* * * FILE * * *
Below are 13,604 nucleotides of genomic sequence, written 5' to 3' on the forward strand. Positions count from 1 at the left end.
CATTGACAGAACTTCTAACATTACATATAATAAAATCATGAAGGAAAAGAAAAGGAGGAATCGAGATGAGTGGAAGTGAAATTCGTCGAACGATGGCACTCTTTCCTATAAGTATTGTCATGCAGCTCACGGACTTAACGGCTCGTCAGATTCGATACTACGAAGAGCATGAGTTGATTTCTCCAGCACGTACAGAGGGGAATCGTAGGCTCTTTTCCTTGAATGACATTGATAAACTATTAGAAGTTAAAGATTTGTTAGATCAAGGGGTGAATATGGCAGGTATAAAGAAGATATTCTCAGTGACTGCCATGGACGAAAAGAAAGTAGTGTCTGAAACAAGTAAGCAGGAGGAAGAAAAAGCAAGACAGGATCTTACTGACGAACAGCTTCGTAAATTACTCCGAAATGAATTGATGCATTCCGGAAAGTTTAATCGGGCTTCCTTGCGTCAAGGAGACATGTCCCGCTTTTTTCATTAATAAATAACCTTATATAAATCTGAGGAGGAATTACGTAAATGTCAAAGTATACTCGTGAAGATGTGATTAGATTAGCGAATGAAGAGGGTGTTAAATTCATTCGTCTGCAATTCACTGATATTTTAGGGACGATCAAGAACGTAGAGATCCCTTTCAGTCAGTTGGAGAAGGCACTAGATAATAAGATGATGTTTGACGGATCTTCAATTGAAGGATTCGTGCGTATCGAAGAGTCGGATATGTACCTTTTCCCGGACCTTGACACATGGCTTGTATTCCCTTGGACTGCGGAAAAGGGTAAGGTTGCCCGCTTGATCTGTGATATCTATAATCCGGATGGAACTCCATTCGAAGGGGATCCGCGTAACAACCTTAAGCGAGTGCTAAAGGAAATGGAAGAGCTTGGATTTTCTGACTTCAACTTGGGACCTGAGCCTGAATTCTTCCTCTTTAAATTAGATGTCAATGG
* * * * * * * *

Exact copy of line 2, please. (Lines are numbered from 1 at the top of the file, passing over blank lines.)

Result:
CATTGACAGAACTTCTAACATTACATATAATAAAATCATGAAGGAAAAGAAAAGGAGGAATCGAGATGAGTGGAAGTGAAATTCGTCGAACGATGGCACTCTTTCCTATAAGTATTGTCATGCAGCTCACGGACTTAACGGCTCGTCAGATTCGATACTACGAAGAGCATGAGTTGATTTCTCCAGCACGTACAGAGGGGAATCGTAGGCTCTTTTCCTTGAATGACATTGATAAACTATTAGAAGTTAAAGATTTGTTAGATCAAGGGGTGAATATGGCAGGTATAAAGAAGATATTCTCAGTGACTGCCATGGACGAAAAGAAAGTAGTGTCTGAAACAAGTAAGCAGGAGGAAGAAAAAGCAAGACAGGATCTTACTGACGAACAGCTTCGTAAATTACTCCGAAATGAATTGATGCATTCCGGAAAGTTTAATCGGGCTTCCTTGCGTCAAGGAGACATGTCCCGCTTTTTTCATTAATAAATAACCTTATATAAATCTGAGGAGGAATTACGTAAATGTCAAAGTATACTCGTGAAGATGTGATTAGATTAGCGAATGAAGAGGGTGTTAAATTCATTCGTCTGCAATTCACTGATATTTTAGGGACGATCAAGAACGTAGAGATCCCTTTCAGTCAGTTGGAGAAGGCACTAGATAATAAGATGATGTTTGACGGATCTTCAATTGAAGGATTCGTGCGTATCGAAGAGTCGGATATGTACCTTTTCCCGGACCTTGACACATGGCTTGTATTCCCTTGGACTGCGGAAAAGGGTAAGGTTGCCCGCTTGATCTGTGATATCTATAATCCGGATGGAACTCCATTCGAAGGGGATCCGCGTAACAACCTTAAGCGAGTGCTAAAGGAAATGGAAGAGCTTGGATTTTCTGACTTCAACTTGGGACCTGAGCCTGAATTCTTCCTCTTTAAATTAGATGTCAATGG